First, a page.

4 min read.
Prefer to listen & watch? See the video version of this article here.
People don’t remember entire experiences, they remember only the highlights (or the really bad parts).
This might seem obvious, but let’s put it into the context of customer service; customers aren’t likely to remember good service. They remember bad service, and they remember exceptional service(ever heard of “Joshie” the giraffe who was left at a Ritz-Carlton?). Customers expect good service, so when they receive it, it isn’t remarkable. I know, bummer. I’m often the bearer of this bad news when I have to explain to tour guides that no matter how amazing their facts are…customers will rarely remember the details, only that their guide ‘gave a lot of interesting facts’.
But this can be good news as well!
A few strategically placed ‘special moments’ on your tour not only makes a memorable experience but can overshadow any negatives that might occur (like bad weather).
In this article, I’ll explain the magic of the Peak-End Rule and offer three ways to use this concept to create a memorable experience.
The Peak-End Rule.
Coined by psychologist Daniel Kahneman, the Peak-End Rule explains that people often remember only a small portion of an entire experience.
In fact, people tend to forget the length of an experience (for example, a vacation), and instead rate the entire experience based on two elements;
- The best, or worst, moments (“peaks” or “valleys”)
- The beginning and ending (“transition moments”)
While “Valleys” might be unavoidable, rain on a walking tour, a tour bus that breaks down, “Peaks” are easily created and can be injected into the experience (particularly during “transition moments” for an extra boost).
For example, I was in Athens this January. I’m not going to remember every single detail of the trip (especially if I’m asked a year later; “You went to Athens? How was it?”). Things that will stand out to me would be;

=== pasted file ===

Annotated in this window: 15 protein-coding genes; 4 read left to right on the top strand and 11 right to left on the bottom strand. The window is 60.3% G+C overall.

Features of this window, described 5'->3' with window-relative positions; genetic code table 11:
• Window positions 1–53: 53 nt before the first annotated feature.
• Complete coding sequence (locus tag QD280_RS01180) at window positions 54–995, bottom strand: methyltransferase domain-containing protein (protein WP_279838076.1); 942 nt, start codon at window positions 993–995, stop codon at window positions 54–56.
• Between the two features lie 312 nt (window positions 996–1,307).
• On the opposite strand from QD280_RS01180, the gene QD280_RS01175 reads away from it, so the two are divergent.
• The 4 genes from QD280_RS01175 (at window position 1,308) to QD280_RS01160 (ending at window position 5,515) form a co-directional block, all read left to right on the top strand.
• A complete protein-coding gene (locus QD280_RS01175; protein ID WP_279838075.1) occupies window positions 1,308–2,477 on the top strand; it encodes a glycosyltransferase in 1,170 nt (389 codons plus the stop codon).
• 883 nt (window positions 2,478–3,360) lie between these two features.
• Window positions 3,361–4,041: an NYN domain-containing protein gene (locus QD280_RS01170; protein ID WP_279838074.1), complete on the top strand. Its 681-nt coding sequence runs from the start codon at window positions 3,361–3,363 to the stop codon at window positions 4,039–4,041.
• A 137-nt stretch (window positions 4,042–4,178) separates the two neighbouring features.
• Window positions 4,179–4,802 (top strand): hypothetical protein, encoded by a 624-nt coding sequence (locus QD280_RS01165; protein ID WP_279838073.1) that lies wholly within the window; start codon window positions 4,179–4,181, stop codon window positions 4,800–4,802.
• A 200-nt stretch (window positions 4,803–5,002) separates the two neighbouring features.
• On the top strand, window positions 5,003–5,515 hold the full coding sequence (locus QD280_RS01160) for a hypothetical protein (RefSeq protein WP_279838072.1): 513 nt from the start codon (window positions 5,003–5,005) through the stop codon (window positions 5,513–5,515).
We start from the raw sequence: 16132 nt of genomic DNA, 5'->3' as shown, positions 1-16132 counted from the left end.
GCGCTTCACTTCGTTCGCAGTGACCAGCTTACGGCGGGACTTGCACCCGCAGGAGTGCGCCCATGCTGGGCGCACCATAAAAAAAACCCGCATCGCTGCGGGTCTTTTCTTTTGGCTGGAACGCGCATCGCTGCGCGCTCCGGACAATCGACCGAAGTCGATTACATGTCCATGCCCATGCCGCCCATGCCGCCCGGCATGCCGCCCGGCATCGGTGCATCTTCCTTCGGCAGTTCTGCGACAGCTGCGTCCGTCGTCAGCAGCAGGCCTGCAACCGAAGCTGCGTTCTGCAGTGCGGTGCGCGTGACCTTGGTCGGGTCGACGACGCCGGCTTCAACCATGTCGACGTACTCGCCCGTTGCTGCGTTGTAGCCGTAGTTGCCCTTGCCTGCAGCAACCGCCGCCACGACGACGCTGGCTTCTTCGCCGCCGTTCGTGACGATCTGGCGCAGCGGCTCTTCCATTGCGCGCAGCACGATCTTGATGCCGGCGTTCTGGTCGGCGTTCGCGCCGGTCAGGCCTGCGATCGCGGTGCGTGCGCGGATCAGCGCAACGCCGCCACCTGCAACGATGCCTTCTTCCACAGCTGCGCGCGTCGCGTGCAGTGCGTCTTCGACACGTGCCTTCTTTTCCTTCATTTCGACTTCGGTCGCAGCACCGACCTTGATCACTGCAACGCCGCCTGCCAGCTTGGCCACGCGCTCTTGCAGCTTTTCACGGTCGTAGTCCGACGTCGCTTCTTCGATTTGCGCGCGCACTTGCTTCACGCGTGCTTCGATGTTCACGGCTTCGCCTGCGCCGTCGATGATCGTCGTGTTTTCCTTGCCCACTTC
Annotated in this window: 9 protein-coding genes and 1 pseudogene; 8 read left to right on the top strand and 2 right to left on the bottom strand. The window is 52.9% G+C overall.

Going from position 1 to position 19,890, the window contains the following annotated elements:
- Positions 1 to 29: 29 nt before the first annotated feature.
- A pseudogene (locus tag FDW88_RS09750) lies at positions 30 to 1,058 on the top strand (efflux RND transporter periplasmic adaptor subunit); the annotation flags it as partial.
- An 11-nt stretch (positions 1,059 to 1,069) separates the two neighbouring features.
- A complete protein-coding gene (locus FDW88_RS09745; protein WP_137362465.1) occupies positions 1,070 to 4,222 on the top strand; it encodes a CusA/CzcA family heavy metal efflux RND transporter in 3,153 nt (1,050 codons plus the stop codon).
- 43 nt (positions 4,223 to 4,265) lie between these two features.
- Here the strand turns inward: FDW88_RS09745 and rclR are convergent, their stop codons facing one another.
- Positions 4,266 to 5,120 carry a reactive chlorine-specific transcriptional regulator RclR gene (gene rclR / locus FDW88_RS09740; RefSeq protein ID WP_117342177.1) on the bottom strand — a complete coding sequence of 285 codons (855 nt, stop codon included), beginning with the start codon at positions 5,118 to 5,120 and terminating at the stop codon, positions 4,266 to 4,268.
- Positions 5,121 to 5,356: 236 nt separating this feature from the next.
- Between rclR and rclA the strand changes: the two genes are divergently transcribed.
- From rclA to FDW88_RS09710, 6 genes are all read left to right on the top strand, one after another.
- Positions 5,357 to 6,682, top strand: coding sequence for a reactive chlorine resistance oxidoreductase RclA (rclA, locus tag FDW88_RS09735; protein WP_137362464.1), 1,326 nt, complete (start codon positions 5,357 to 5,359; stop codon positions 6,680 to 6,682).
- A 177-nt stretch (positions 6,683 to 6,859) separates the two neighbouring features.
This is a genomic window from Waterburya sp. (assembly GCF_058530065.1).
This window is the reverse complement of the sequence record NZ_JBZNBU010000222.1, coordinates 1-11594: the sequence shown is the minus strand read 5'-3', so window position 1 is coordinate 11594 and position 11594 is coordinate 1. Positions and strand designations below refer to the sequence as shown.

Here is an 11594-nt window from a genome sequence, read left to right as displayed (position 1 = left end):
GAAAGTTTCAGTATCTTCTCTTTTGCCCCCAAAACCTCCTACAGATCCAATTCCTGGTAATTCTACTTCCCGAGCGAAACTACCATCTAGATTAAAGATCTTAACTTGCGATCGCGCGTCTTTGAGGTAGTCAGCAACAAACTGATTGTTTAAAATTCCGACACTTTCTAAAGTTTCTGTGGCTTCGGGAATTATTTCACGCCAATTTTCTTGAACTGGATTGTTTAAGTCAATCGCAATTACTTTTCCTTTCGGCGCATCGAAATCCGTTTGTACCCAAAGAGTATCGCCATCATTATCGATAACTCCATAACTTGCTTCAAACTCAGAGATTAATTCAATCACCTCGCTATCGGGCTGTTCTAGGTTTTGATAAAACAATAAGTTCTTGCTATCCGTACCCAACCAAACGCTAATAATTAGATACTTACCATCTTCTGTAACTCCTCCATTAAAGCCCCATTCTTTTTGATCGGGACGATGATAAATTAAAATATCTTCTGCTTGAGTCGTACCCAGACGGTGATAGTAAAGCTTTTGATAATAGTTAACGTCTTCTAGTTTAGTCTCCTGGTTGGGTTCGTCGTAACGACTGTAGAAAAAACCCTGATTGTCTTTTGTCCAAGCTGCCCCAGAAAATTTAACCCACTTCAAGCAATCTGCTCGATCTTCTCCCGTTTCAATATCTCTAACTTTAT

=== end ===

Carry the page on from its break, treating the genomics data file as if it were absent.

- I had several amazing dinner experiences thanks to some great recs from a local guide (“Peak”)
- I also got an amazing vintage-shop recommendation and bought my new favorite jacket (“Peak”)
- I was there for work, which was stressful (“Valley”)
- The weather was cool & rainy that time of year, and I was under-dressed (“Valley”)
- I flew through Istanbul’s brand new airport which was beautiful and had great amenities (“Peak”)
Overall, I had more “Peaks” than “Valleys”, moreover, one of my positive experiences (flying through the new airport) happened at the beginning and the end of the trip. So if asked, I would most definitely say; “Oh I love Athens!”
Had I had more “Valleys” (or a really big one that outweighed the positive) or had my airport experience been crummy both arriving and departing, I would probably have a negative connotation with the trip.
This can easily be applied to any tour experience.
I’m keeping it simple to keep this short, this is a good read if you want to dive further into how the Peak-End Rule defines the customer experience.
How to use the Peak-End Rule to create a memorable experience.
(1) Understand what the customer is buying and over-deliver.
In my experience, very few tour guides have been encouraged to look at the entire journey of a customer. What is the vibe of the website, what does the marketing infer about the experience?
At the bare minimum, I always make sure tour guides have gone to the tour website so see exactly how the tour is advertised, what inclusions are listed, etc.